Before you give any Pseudoephedrine medicine to a child, check the label on the package to see how much medicine the child should get. Check the chart and give the amount that matches the child's age. Ask the pediatrician if you do not know how much medicine to give your child.
If you’re taking the Pseudoephedrine solution, don’t measure your dose with a household spoon. Use the cap or measuring spoon that is provided with the medicine or use a specially made spoon for measuring medicine.
If your symptoms don’t improve within a week or you suffer a fever, stop using Pseudoephedrine and contact your doctor.
Don’t chew, break, or crush extended release tablets; swallow them whole.
Before using Pseudoephedrine, report all medicines you’re using to your doctor, including over-the-counter and prescription medicines. Also let your doctor know if you using vitamins or complementary therapies like herbal products since these can interact with medicines as well.
If you’re using more than one drug, there could be an interaction between the drugs. Your healthcare professional may decide to give you medications which interact with one another if the needed effects outweigh the risks. In such cases, your medicine doses may need to be changed or you may need to be closely monitored.
These aren’t all the possible Pseudoephedrine interactions. Therefore, make sure to tell your healthcare professional about all products you’re taking before using Pseudoephedrine.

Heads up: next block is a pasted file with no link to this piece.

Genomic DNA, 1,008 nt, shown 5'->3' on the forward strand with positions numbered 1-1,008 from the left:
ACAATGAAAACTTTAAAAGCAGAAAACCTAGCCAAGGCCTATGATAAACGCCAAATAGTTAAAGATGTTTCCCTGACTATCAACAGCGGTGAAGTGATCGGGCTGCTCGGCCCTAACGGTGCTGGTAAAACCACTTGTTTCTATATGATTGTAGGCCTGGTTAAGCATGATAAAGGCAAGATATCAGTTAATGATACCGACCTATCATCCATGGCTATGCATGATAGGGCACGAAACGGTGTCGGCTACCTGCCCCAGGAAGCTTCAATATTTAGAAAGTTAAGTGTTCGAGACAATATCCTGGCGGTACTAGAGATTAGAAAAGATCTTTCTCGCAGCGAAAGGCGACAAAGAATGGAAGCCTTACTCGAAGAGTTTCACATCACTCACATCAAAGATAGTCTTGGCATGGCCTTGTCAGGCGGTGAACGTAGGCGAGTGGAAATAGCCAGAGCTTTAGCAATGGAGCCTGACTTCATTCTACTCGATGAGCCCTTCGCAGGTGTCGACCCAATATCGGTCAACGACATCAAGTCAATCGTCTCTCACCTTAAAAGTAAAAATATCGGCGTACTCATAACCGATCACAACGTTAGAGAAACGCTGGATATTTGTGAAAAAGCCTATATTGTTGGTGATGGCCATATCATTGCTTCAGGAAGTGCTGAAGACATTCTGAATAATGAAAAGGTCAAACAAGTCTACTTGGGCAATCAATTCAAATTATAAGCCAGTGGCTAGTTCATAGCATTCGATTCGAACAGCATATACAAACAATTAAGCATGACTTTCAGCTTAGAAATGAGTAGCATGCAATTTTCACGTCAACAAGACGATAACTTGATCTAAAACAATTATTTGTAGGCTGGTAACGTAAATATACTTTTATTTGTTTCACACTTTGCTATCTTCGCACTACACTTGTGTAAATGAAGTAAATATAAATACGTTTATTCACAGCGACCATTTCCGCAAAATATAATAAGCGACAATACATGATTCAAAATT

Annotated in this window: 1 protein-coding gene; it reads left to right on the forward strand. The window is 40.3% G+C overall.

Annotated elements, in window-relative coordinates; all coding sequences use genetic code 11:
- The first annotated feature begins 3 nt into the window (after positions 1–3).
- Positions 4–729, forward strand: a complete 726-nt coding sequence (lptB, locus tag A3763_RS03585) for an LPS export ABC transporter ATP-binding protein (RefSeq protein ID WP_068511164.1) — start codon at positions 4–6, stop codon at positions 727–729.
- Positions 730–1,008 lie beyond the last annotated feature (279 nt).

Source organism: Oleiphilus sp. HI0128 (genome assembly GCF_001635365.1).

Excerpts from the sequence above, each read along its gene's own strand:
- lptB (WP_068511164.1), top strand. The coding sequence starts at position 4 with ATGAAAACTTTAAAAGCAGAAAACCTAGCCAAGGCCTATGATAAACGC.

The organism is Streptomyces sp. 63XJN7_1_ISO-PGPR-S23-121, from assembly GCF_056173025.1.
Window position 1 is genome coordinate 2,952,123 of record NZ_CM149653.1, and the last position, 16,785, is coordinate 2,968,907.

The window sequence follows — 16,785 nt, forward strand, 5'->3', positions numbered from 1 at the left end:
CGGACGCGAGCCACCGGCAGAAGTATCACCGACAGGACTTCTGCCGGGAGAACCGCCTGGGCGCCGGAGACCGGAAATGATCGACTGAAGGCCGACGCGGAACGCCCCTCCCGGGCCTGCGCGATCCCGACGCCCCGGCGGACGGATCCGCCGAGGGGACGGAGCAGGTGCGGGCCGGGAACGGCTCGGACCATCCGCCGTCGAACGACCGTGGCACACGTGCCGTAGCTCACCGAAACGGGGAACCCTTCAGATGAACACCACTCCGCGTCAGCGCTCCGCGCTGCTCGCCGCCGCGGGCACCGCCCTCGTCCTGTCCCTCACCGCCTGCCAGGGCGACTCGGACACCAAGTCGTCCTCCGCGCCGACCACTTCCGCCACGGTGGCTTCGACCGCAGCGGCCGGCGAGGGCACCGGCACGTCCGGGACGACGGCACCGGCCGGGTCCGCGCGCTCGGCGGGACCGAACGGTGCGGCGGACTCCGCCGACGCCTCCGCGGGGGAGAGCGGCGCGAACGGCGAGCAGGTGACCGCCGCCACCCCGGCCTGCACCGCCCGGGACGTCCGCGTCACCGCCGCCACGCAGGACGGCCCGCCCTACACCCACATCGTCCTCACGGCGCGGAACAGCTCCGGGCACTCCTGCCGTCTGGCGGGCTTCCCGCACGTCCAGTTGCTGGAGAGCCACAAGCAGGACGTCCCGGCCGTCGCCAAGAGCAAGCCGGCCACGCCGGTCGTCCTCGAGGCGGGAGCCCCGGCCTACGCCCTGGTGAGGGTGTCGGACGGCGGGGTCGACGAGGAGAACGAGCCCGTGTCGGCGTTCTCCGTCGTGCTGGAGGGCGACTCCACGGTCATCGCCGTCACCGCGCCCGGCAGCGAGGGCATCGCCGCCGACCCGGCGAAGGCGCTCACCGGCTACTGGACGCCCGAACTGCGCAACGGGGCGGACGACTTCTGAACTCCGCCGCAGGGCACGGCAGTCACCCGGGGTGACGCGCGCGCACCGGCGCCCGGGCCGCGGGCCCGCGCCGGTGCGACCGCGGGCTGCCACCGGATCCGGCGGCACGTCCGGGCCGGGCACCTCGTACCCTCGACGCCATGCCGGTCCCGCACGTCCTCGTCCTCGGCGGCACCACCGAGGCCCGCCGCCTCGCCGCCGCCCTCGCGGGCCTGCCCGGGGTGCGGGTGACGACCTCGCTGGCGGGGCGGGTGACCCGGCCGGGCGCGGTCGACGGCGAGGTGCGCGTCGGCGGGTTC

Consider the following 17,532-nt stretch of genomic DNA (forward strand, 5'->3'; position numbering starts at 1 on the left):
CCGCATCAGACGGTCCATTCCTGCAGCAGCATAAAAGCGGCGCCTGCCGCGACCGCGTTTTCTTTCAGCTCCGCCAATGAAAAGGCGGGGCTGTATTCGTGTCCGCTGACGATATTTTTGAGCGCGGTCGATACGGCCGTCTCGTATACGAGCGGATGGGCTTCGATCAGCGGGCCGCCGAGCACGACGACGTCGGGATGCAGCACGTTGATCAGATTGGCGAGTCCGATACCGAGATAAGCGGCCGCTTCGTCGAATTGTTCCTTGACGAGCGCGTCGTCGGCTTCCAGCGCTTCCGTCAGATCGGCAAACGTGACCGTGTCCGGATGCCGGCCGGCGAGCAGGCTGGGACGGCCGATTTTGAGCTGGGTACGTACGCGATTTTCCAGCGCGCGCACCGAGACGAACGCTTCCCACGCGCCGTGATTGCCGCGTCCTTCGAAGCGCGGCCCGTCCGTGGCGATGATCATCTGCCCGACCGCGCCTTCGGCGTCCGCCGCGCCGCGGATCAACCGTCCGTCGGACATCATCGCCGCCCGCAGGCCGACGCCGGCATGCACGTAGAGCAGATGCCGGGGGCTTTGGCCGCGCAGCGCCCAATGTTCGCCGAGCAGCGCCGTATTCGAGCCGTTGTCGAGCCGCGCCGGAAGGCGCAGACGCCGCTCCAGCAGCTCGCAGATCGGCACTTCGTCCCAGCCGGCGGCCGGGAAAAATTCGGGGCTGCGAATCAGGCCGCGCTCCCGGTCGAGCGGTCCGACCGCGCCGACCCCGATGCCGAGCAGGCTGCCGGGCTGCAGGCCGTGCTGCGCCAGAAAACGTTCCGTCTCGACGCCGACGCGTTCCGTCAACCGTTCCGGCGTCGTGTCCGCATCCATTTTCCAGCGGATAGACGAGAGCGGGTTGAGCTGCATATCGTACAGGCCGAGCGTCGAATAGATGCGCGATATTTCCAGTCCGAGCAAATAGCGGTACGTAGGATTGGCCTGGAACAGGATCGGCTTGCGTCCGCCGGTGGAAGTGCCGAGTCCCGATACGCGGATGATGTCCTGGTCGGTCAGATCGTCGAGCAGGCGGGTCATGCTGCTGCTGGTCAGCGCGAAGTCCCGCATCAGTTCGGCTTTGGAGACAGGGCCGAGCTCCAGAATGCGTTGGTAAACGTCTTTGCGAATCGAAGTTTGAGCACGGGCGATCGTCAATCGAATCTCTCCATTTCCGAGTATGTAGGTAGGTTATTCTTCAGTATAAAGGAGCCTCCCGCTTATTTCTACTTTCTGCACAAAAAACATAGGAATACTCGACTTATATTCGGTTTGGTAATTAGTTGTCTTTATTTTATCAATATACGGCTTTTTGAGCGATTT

If you’ve got any question or want to talk about anything to do with your medication, consult your local pharmacist.
Before using Pseudoephedrine, let your pharmacist and doctor know if you have allergies to it, or have any other kinds of allergies. Also let your doctor know if you have adverse reactions to other decongestants, including ephedrine and phenylephrine. Pseudoephedrine may have inactive ingredients, which may trigger allergies or other issues. For more information, speak to your pharmacist.
If you suffer from any of these medical conditions, please consult your pharmacist and doctor before using Pseudoephedrine: glaucoma (an eye condition), diabetes, heart problems (for example heart attack, heart failure, chest pain), high blood pressure, fast/irregular heartbeat, kidney disease, hyperthyroidism (overactive thyroid), or difficulty with urination (like due to an enlarged prostate).
This medication can cause dizziness. So, don’t use machinery, drive, or carry out any tasks that require attention until you’re certain that you can do these tasks safely. Limit your consumption of alcoholic drinks.
Don’t use Pseudoephedrine if you’re using a monoamine oxidase inhibitor like Selegiline (Zelpar, Emsam, Eldepryl), Phenelzine (Nardil), Tranylcypromine (Parnate), and Isocarboxazid (Marplan), or if you’ve stopped using one of these drugs within the last two weeks.
Liquid products may have alcohol, sugar, or aspartame. It’s advised that you take care if you have liver disease, diabetes, phenylketonuria, alcohol dependence, or any other problem that requires limiting or avoiding these things in your diet. Consult your pharmacist or doctor about using this medication carefully.
If you have very serious narrowing of the stomach, intestine, or esophagus, you shouldn’t use the 240 mg extended release Pseudoephedrine tablet due to the danger of blockage.
Before having an operation, tell your dentist or doctor about all products you’re using (such as nonprescription and prescription products, as well as herbal products).